The National Traveling Exhibition features illustrations drawn in 1971 in Laos by the survivors of the U.S. bombing, archival and contemporary photographs, original recorded interviews and documentary films depicting the lives of those affected by the bombing and their impact on the Laotian diaspora. The full exhibit will include 30 original historic drawings, a narrated video of the drawings, a display of Laotian artifacts, a community healing arts project, a collection of oral histories from bombing survivors, contemporary photos of surviving victims from renowned photographer Phil Borges and interactive displays that show the dangers of unexploded cluster munitions. The exhibition will also have translations of written materials in Lao as well as audio translations in Hmong and Lao. A preview of the exhibit (with four original drawings) was held in Seattle from May to September 2006, and in Tempe, AZ as part of the Second International Conference on Lao Studies in May 2007. The national premiere of the full exhibit was shown in Massachusetts (Boston/Cambridge, Lowell and Amherst) in September 2007.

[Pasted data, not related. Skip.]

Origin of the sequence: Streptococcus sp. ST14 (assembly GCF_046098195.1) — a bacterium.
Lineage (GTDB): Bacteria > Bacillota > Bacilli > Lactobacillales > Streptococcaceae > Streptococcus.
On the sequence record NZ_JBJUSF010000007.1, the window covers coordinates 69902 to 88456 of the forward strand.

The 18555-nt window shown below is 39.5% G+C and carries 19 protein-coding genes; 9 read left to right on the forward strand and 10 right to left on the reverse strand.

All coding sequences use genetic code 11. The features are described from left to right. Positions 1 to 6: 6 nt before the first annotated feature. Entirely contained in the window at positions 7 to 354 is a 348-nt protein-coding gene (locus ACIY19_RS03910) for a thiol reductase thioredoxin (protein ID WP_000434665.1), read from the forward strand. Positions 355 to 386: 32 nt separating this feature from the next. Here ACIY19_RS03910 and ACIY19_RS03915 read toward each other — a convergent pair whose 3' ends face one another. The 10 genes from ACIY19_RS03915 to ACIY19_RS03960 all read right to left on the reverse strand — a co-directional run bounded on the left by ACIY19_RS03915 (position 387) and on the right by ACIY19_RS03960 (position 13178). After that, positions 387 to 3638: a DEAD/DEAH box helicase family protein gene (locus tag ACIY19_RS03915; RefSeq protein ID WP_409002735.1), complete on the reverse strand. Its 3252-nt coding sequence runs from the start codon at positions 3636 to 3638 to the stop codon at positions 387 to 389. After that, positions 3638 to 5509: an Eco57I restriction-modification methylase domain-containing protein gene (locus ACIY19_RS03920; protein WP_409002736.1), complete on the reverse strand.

The lingering effects of war transcend physical and geopolitical boundaries. Those who fled their homeland live a parallel life to those who remain on the war-torn land. Their sense of loss, suffering and eventual survival and transformation are an interconnected journey. Rooted in the power of history, healing and hope, Legacies of War was founded to connect the experiences of war and peace across communities, continents and generations.
The Legacies of War National Traveling Exhibition tells the story of a forgotten chapter in history through the voices of Laotian villagers and the diaspora at large.